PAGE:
Breast cancer is extremely rare in adolescent and teenage girls, but many young girls are worried that some of the changes going on in their breasts might mean they have cancer.
It can be uncomfortable and embarrassing talking to someone else about changes happening in your body. You might notice that you and your friends are growing in different ways, so it’s helpful to understand what’s happening and what you might expect, so that you don’t have to worry unnecessarily.
Breasts usually start to grow at around the age of 9 to 11 years but it’s also normal for it to happen earlier or later.
- A small bump called a breast bud will develop under the nipple and areola (the darker skin around the nipple). It may grow first on one side then the other. This stage can be uncomfortable for some girls and there is often some tingling or aching as the breast bud grows.
- Your breasts will gradually get bigger as the fatty tissue grows and glandular tissue develops. This is the tissue which is capable of producing milk after the birth of a baby.
- The nipples will grow and become more prominent. They may become tender for a while and the areola will enlarge.
The process of development takes a period of years and is usually finished by the age of 17 or 18.
Are my breasts normal?
One of my breasts is bigger than the other.
It’s quite common for breasts to be slightly different in size or to have one which sits slightly higher or lower than the other. While they’re developing they might also grow at different rates, although they usually look about the same by the end of the process.
My breasts feel lumpy
As breast tissue continues to develop, your breasts may feel generally lumpy and tender. This is due to fluctuating hormones and will usually settle down over time.
My nipples don’t point outwards
In 10-20% of girls, the nipples may be flat or be drawn inwards on one or both sides. This is normal and does not create any health problems. It might have been present from birth or it may occur as the breasts develop.
My nipples don’t look the same
Nipples come in many different sizes and shapes. They may point up, down, or away from each other. They can be pale or dark, large or small, and may not look completely alike.
I have little lumps around my nipples
The skin on the areola (the dark area around the nipple) contains little glands known as Montgomery’s tubercles. They look like little bumps or pimples on the skin and they produce a fluid which moisturises the skin of the areola and nipple.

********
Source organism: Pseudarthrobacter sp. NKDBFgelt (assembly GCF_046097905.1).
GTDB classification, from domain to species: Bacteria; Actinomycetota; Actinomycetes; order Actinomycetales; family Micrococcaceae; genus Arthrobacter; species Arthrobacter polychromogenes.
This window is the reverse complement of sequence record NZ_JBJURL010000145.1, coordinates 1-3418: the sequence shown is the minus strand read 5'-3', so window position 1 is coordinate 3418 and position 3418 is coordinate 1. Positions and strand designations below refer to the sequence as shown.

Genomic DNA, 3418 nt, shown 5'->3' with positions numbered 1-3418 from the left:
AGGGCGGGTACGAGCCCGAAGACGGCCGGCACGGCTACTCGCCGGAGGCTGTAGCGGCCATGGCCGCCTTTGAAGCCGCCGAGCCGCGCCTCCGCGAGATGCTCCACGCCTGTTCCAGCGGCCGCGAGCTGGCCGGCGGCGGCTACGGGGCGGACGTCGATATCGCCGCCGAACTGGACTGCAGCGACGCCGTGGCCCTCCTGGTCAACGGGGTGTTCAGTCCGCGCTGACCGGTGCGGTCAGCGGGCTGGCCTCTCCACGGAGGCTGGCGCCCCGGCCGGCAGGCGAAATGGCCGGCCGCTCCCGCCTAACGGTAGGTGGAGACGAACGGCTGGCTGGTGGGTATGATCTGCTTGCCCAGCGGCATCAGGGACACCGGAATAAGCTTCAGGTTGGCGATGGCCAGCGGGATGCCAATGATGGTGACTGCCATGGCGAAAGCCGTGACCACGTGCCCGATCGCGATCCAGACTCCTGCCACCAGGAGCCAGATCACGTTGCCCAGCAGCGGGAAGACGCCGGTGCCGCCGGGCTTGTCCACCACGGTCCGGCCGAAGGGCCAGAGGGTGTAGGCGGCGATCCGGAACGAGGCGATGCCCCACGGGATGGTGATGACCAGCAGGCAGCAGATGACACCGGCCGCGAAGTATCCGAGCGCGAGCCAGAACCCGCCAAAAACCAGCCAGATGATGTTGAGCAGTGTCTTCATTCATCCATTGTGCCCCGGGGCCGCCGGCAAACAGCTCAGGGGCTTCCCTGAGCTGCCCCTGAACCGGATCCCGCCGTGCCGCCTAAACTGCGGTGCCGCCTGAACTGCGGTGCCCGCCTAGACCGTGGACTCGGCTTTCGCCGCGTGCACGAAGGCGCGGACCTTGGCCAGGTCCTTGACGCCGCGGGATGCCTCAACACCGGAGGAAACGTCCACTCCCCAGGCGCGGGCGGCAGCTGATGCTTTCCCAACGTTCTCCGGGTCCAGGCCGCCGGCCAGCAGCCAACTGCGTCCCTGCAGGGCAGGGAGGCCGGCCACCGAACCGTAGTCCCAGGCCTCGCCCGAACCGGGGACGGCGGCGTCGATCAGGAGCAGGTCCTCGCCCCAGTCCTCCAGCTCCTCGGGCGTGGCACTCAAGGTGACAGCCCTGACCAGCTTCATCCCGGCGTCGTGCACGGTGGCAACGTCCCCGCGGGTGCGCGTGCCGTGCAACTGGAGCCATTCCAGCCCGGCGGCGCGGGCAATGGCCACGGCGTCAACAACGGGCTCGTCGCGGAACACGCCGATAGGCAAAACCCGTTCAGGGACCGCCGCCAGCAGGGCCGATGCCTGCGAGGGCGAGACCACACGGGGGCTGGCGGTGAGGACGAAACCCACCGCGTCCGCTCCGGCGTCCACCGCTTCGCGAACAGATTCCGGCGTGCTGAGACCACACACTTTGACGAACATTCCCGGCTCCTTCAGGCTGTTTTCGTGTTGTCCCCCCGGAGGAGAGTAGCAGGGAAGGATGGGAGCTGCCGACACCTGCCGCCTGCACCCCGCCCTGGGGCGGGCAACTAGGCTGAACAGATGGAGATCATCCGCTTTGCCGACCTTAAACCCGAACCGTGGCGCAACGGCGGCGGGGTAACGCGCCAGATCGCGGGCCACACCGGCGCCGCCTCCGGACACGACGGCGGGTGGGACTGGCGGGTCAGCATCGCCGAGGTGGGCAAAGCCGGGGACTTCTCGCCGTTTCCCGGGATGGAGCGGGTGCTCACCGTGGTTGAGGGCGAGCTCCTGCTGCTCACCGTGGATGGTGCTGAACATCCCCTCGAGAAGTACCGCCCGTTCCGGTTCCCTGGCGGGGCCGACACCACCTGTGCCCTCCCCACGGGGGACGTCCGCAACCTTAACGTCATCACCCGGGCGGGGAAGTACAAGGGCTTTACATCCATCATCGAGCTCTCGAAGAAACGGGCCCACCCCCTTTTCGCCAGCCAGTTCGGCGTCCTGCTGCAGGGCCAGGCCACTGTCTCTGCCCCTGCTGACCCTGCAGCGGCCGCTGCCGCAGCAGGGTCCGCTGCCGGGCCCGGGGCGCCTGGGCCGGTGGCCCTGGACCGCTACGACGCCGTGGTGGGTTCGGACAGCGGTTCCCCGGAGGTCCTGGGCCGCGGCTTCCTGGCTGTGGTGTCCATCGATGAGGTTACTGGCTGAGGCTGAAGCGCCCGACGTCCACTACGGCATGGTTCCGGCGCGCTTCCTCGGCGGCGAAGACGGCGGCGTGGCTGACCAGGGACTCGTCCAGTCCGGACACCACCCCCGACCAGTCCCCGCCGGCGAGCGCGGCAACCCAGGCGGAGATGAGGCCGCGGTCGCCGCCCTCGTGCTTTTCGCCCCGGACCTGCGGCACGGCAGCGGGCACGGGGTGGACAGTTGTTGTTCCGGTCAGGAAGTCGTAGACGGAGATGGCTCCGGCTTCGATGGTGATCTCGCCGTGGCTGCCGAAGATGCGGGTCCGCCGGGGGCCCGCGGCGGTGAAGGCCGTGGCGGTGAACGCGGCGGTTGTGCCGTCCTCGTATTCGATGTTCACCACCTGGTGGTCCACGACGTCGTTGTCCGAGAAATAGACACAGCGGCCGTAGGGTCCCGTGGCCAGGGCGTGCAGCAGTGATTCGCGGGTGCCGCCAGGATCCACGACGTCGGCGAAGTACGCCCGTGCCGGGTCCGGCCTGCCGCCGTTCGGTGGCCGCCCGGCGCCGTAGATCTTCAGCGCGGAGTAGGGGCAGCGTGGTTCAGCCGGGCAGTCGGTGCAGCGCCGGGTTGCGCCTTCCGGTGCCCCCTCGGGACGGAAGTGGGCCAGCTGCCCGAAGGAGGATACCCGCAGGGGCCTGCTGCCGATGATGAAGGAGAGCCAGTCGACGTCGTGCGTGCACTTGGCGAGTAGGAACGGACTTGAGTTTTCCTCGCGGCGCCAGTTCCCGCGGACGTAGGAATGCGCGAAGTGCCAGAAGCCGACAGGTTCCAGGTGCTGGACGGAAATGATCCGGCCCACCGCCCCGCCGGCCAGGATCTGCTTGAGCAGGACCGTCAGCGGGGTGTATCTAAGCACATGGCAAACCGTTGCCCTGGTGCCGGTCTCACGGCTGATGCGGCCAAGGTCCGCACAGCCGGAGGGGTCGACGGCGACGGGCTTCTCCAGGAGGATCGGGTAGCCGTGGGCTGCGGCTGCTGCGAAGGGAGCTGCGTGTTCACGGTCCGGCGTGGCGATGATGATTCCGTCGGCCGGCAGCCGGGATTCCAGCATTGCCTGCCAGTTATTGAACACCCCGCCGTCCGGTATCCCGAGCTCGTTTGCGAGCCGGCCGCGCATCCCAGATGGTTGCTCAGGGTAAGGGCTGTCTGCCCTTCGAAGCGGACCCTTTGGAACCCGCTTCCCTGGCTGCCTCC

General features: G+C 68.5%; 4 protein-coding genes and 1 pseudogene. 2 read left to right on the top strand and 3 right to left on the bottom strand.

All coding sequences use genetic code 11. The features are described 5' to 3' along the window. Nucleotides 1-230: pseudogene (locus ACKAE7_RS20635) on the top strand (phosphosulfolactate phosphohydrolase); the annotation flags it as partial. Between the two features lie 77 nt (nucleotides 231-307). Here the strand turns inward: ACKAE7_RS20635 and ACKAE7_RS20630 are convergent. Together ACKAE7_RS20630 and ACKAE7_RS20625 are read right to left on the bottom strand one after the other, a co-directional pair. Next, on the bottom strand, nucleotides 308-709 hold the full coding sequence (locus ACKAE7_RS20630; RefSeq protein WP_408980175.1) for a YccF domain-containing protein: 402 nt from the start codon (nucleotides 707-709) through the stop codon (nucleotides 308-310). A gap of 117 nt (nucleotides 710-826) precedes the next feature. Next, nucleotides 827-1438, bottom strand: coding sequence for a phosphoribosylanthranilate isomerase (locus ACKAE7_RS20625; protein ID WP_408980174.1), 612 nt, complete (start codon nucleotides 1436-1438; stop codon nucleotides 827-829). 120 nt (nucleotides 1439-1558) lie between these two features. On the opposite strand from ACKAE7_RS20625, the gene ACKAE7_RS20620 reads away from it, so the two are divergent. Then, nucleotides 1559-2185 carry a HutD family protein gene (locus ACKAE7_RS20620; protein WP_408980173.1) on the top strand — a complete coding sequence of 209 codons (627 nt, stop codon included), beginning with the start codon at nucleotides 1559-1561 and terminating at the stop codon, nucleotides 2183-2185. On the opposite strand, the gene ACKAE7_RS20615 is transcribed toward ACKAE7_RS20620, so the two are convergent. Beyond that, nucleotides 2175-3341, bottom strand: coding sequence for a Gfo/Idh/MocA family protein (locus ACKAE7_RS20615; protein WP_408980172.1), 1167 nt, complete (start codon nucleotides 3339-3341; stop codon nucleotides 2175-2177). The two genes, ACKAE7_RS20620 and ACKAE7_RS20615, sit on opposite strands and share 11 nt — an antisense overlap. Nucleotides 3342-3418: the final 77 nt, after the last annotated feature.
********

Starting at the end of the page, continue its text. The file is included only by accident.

I have hair around my nipples
Some girls will notice a few hairs growing around the edge of the areola. This is quite common and if it bothers you it can be removed by cutting or plucking the hair.
My breasts hurt or feel uncomfortable
As breasts develop, the changing hormone levels can cause some breast discomfort and this is normal. Once you are having periods you might find the time before your period starts is when your breasts feel particularly tender. This usually settles down when your period is over. Some girls will have discomfort which is not related to their menstrual cycle. It’s important to have a well-fitting supportive bra to help with any discomfort.
I’ve got a red spot/area on my breast
Often this will be caused by an infection in the skin of the breast. If it isn’t going away by itself, see your GP.
I can feel a distinct breast lump
Occasionally a benign (not cancerous) condition can produce a lump in the breast. The most common cause of a breast lump in young girls is a fibroadenoma which tends to feel rubbery and mobile in the breast. This is a harmless condition but all lumps should be checked by a doctor.
Could I get breast cancer?
Breast cancer in young girls is extremely rare and the majority of breast cancers occur in women over the age of 50. In your early teenage years, you shouldn’t worry too much about your breasts; however, there are some things you can do to reduce your risk over your lifetime.
- Maintain a healthy body weight. It’s important to develop good patterns of healthy eating early in your life. Avoid junk foods and eat plenty of fresh fruits and vegetables.
- Regular exercise also reduces your risk. The World Health Organisation recommends that children and youth (up to 17) should have at least 60 minutes of moderate to vigorous-intensity physical activity daily. It’s important to continue to exercise regularly throughout your life.
- Avoid alcohol and smoking as both of these contribute to cancer risk.
It’s never too early to start adopting a healthy lifestyle. From the age of 20 you should also start checking your breasts regularly so that you know what they normally feel like. That way any changes can be picked up early and checked out by your GP.